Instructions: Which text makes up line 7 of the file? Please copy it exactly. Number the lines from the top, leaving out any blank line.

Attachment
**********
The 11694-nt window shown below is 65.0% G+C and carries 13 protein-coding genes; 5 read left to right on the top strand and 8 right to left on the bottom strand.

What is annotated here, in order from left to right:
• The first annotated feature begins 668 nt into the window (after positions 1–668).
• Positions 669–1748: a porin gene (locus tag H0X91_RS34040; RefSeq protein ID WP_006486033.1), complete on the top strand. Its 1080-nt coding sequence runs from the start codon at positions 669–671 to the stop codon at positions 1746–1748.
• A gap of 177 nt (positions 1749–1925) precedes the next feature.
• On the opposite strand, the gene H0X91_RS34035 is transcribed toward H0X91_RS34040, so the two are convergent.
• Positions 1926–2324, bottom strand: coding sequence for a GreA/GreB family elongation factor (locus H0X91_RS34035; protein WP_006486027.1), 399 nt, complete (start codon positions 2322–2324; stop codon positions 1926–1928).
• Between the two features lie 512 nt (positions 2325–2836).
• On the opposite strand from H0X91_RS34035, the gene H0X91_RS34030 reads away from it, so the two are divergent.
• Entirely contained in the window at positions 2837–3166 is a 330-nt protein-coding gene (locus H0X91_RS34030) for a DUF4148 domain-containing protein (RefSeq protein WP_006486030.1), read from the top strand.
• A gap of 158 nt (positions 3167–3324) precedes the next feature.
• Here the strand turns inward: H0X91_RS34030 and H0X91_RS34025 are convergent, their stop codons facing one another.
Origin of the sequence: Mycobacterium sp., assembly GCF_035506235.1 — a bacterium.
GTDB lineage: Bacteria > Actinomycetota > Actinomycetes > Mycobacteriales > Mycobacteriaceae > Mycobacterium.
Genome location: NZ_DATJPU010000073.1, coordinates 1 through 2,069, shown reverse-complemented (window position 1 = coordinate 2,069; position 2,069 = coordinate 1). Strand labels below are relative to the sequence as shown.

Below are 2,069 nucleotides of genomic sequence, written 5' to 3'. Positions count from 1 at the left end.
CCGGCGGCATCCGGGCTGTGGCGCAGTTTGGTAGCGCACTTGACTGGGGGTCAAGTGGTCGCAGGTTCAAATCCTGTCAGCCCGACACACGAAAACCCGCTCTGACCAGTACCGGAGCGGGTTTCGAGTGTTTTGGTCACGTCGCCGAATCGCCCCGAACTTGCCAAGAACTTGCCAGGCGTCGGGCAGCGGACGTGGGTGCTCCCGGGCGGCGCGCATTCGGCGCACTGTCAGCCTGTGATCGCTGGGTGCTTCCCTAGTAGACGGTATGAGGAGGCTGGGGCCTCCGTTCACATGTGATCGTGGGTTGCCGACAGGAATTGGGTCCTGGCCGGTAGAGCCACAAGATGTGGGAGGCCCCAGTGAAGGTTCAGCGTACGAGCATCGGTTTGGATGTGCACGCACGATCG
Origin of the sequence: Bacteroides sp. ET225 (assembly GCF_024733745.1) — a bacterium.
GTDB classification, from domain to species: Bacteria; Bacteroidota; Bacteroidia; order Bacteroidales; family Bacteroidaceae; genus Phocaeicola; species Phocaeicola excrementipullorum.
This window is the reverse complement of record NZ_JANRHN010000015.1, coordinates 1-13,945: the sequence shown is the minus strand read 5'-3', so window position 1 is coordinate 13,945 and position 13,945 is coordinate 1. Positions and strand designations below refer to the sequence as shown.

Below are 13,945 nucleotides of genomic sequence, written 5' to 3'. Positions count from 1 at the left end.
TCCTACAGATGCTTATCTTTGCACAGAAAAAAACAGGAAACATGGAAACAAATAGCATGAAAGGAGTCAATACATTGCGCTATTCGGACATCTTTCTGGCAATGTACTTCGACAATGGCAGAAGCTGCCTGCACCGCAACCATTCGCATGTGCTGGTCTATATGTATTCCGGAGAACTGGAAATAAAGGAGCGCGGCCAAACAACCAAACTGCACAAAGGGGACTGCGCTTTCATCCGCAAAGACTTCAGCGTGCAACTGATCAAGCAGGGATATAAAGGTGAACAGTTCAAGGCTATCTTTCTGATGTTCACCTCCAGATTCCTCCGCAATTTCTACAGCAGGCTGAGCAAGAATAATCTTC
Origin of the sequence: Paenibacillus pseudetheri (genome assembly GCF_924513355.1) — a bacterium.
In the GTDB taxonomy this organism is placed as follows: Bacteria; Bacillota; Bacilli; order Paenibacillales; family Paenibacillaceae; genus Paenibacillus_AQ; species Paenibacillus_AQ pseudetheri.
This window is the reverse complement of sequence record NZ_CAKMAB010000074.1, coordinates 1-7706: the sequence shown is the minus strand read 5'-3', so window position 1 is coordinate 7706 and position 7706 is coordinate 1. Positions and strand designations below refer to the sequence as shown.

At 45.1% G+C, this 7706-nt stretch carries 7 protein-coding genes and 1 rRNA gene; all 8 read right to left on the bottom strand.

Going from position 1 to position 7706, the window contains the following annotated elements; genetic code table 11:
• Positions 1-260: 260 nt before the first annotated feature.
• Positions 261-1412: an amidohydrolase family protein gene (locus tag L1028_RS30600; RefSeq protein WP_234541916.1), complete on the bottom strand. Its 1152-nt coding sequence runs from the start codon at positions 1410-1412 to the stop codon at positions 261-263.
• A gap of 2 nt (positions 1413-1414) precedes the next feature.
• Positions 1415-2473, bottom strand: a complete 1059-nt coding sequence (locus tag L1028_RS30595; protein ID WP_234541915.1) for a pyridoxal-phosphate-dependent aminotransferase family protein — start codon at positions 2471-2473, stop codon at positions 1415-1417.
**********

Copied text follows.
• Positions 1926–2324, bottom strand: coding sequence for a GreA/GreB family elongation factor (locus H0X91_RS34035; protein WP_006486027.1), 399 nt, complete (start codon positions 2322–2324; stop codon positions 1926–1928).